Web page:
His overall conclusion was that the funding formula has led to more equitable school district spending. From 2012-13 to 2017-18, total spending in low-income districts increased $573 more per student — 22 percent — than in more affluent districts.
But Michael Kirst, former chairman of the State Board of Education and a co-author of a 2007 paper that became the model for Brown’s funding formula, faulted the report for underestimating the financial benefits to the highest need districts. Lafortune defined high-needs districts as having more than 55 percent low-income students. That includes most districts in the state.
But Kirst said the funding formula was designed to benefit districts with large concentrations of English learners and low-income students. A district like Santa Ana Unified, where 90 percent of students qualify as high-needs, will get about 40 percent additional funding, while Elk Grove, with 57 percent students qualifying as high-need, will get only 12 percent supplemental and concentration funding.
Kirst credited Lafortune with “raising good issues” but cautioned against drawing conclusions from the limited data that he had to work with. He agreed with Lafortune that the SACS accountability system would have to be rewritten to better understand how districts are using their supplemental and concentration money.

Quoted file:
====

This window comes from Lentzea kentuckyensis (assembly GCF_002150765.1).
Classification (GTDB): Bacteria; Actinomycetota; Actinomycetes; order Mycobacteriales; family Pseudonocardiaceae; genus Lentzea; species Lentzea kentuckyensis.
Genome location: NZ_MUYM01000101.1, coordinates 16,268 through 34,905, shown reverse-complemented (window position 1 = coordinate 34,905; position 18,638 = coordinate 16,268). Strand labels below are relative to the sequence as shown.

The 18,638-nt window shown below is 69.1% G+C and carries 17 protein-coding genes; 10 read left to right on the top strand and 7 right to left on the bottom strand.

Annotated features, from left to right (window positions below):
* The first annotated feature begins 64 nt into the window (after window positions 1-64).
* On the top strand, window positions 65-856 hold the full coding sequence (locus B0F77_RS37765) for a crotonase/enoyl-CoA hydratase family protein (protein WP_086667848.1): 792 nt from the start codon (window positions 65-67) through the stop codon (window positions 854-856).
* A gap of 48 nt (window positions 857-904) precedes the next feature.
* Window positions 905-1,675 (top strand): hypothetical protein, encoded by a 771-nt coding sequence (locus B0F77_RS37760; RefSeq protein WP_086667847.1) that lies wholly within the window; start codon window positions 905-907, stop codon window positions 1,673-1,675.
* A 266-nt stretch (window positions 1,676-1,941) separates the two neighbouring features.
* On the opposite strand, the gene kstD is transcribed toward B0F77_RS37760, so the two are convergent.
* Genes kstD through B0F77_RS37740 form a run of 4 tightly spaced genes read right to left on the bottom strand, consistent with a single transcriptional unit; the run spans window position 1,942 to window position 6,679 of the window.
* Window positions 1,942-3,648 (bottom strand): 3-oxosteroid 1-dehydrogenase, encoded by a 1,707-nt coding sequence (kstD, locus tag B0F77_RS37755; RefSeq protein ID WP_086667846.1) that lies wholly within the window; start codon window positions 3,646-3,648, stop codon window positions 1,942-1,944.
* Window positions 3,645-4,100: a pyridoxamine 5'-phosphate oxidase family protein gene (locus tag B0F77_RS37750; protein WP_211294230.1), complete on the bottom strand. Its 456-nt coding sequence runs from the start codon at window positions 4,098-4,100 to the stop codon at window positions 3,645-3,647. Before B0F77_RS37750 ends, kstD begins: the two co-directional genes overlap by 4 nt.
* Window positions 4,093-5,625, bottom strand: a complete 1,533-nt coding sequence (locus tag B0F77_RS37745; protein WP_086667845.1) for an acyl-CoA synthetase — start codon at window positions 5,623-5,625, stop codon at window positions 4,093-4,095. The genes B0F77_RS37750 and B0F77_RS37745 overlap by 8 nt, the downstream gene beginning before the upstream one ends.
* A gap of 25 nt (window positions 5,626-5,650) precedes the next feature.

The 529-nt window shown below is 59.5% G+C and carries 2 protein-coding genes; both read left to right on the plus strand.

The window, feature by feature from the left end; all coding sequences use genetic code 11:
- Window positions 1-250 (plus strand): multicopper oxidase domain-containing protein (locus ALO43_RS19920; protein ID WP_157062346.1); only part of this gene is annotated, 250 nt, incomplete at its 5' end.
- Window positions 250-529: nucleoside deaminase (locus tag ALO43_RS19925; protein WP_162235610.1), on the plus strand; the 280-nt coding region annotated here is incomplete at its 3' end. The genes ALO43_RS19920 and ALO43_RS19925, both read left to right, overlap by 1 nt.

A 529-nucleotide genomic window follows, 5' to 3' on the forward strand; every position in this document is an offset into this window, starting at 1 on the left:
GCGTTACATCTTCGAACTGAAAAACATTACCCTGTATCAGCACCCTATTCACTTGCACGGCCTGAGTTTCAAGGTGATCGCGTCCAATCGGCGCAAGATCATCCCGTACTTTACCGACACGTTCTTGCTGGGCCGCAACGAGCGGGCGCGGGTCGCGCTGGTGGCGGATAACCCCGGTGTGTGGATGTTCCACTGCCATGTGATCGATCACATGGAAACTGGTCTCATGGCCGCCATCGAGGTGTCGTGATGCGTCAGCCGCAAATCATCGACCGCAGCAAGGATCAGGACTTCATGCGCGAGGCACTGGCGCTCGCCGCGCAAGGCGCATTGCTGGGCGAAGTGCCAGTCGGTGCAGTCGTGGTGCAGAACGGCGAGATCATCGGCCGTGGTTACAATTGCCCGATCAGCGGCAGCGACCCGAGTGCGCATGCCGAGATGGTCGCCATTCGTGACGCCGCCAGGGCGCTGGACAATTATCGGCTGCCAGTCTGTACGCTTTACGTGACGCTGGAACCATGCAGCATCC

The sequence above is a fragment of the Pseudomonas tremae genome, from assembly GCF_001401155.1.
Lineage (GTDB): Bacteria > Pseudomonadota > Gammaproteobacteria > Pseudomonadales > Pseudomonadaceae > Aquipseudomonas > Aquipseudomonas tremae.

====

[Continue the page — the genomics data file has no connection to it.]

Two years ago, Tran and Children Now co-sponsored a bill by Assemblywoman Shirley Weber, D-San Diego, that would have required uniform standards for school level reporting. It died amid opposition from school districts and the Brown administration.
If there were more transparency in reporting financial information, Lafortune would have avoided “all the rigmarole” he faced to produce the study, Tran said. “It should not require this level of effort for such a fundamental issue. If school-level expenses were required, then all you’d have to do is run a report,” she said.
We need your help ...
Unlike many news outlets, EdSource does not secure its content behind a paywall. We believe that informing the largest possible audience about what is working in education — and what isn't — is far more important.
Once a year, however, we ask our readers to contribute as generously as they can so that we can do justice to reporting on a topic as vast and complex as California's education system — from early education to postsecondary success.
Thanks to support from several philanthropic foundations, EdSource is participating in NewsMatch. As a result, your tax-deductible gift to EdSource will be worth three times as much to us — and allow us to do more hard hitting, high-impact reporting that makes a difference. Don’t wait. Please make a contribution now.